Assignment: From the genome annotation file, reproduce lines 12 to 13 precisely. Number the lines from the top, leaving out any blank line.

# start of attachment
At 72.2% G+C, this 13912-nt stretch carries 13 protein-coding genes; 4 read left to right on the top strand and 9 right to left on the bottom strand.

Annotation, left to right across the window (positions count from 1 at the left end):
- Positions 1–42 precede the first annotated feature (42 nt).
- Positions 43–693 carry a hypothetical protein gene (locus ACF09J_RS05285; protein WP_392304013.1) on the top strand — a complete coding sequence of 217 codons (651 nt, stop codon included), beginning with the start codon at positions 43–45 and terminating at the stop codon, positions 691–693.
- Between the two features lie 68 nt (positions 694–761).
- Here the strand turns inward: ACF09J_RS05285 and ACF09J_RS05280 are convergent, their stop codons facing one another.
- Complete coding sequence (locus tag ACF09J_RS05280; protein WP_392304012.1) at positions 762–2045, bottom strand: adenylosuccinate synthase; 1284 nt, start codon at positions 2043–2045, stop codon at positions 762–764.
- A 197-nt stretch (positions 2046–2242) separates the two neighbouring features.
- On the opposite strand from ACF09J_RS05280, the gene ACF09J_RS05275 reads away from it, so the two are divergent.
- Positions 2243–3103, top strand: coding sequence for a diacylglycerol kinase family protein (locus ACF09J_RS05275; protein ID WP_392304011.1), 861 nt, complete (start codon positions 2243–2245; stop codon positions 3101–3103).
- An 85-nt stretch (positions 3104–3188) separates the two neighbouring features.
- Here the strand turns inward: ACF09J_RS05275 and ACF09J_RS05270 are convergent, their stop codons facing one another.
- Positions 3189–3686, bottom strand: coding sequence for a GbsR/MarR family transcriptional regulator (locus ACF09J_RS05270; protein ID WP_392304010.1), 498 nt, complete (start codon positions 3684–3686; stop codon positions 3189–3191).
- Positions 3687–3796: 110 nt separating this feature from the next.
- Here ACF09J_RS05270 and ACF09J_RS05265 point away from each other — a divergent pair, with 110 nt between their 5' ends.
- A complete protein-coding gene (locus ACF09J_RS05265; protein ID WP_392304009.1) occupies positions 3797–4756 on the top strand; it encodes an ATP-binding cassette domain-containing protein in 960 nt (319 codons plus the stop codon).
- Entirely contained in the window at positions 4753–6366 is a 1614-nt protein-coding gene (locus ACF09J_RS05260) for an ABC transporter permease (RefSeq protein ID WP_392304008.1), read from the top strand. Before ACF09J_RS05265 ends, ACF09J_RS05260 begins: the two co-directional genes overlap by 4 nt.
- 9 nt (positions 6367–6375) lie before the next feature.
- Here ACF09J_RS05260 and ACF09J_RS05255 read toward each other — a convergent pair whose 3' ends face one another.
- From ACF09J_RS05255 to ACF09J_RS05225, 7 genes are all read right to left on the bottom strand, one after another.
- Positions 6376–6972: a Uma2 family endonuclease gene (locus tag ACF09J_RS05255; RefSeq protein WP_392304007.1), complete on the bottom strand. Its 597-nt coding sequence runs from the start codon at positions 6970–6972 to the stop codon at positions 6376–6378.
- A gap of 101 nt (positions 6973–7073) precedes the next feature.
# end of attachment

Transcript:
- Here the strand turns inward: ACF09J_RS05275 and ACF09J_RS05270 are convergent, their stop codons facing one another.
- Positions 3189–3686, bottom strand: coding sequence for a GbsR/MarR family transcriptional regulator (locus ACF09J_RS05270; protein ID WP_392304010.1), 498 nt, complete (start codon positions 3684–3686; stop codon positions 3189–3191).